All political eyes were on Iowa Thursday night but Minnesotans will get their chance to weigh in on the 2008 presidential race at 7 p.m. Feb. 5 during precinct caucuses.
Minnesota's major parties, the Republican, the Democratic-Farmer-Labor and the Independence, are all planning caucuses in the Brainerd lakes area.
Gayle Nielsen of Fort Ripley, a spokesman from the Green Party, said her party hasn't decided whether it will conduct caucuses yet. The party has conducted caucuses in previous years but the meetings haven't been well attended, Nielsen said. A decision could come after the Green Party's state meeting on Saturday.
Marcia Ferris, Crow Wing County DFL chair, said she expects a good turnout when all of the county's precincts meet at Brainerd High School. She said this year's presidential straw ballot is binding, meaning it will have a bearing on how many delegates will represent a presidential candidate at the national convention in Denver.
Ferris said she has no predictions for the Iowa Democratic caucuses but thinks Iowans will use common sense and pick good candidates. While she has her favorite presidential candidate she's not ready to endorse one. She said she's happy with all three front-runners, Sen. Hillary Clinton, D-N.Y.; Sen. Barack Obama, D-Ill.; and John Edwards.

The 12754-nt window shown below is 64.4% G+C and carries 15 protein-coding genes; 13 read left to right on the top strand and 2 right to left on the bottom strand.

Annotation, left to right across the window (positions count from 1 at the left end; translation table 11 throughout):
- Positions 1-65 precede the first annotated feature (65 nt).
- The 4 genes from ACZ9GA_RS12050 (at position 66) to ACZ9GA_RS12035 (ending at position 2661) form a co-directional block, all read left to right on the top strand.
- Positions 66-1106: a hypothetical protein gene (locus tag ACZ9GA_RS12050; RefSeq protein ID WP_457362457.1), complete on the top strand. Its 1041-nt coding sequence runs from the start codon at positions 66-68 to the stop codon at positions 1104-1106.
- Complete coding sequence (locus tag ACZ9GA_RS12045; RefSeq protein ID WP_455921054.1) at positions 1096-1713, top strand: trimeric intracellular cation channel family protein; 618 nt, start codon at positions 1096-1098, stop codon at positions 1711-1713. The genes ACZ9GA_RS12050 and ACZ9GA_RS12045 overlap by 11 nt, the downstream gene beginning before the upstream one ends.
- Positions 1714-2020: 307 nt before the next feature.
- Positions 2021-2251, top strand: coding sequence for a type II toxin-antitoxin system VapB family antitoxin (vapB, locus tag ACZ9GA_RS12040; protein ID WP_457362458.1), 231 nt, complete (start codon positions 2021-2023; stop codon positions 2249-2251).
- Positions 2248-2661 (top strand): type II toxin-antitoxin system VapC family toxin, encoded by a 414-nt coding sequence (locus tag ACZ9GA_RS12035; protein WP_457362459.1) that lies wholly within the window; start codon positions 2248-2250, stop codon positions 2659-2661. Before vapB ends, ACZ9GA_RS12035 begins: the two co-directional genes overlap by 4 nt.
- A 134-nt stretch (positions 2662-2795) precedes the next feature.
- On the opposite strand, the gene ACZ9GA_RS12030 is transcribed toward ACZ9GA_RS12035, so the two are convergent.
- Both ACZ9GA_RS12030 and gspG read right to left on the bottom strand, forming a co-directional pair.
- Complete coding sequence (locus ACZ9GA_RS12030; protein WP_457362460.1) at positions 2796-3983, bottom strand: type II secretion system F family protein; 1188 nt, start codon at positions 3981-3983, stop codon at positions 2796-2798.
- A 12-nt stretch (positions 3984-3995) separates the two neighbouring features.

Literature from various candidates will be available at the DFL county caucus, she said. Ferris said there will not be a straw vote taken for the U.S. Senate seat.
Weather could play a role in the turnout, she said, recalling a glare ice storm that kept the turnout down in an earlier caucus. She encouraged anyone who will be 18 by Nov. 4 to attend a caucus.
"I got a thing in my kitchen that says, 'The world is run by those who show up,'" she said.
Dale Walz, Crow Wing County Republican Party chair, said he believes his party's precincts will meet at four locations: Crosby-Ironton High School, Crosslake Community Center, Central Lakes College and Nisswa Elementary School.
A non-binding presidential straw poll will be conducted, he said, to provide a sense of where the various presidential candidates stand with potential delegates.
Walz, a former state legislator, said the GOP presidential race is a competitive race and that could spur interest in the party gatherings.
"I've been to them (caucuses) in years past where they're not real electrifying," he said. "I think there will be pretty good size turnout."
Craig Swaggert, chair of the Minnesota Independence Party, said he expects to have caucuses at between 60 and 70 different sites, concentrating in areas where the party has fared well. He said there will definitely be a caucus site in the Brainerd-Baxter area.
Swaggert, of Minneapolis, was at his Emily vacation home when he contacted the Brainerd Dispatch. He said there may be a straw poll, at their local caucus, based on possible candidates. Swaggert said he personally favors a primary rather than a caucus system because he believes it is more reflective of the voters' wishes.
"One of the things in Minnesota that is really interesting is the really significant portion of voters who view themselves as independents," Swaggert said. "We're a party that's about change."
MIKE O'ROURKE may be reached at email@example.com or 855-5860.
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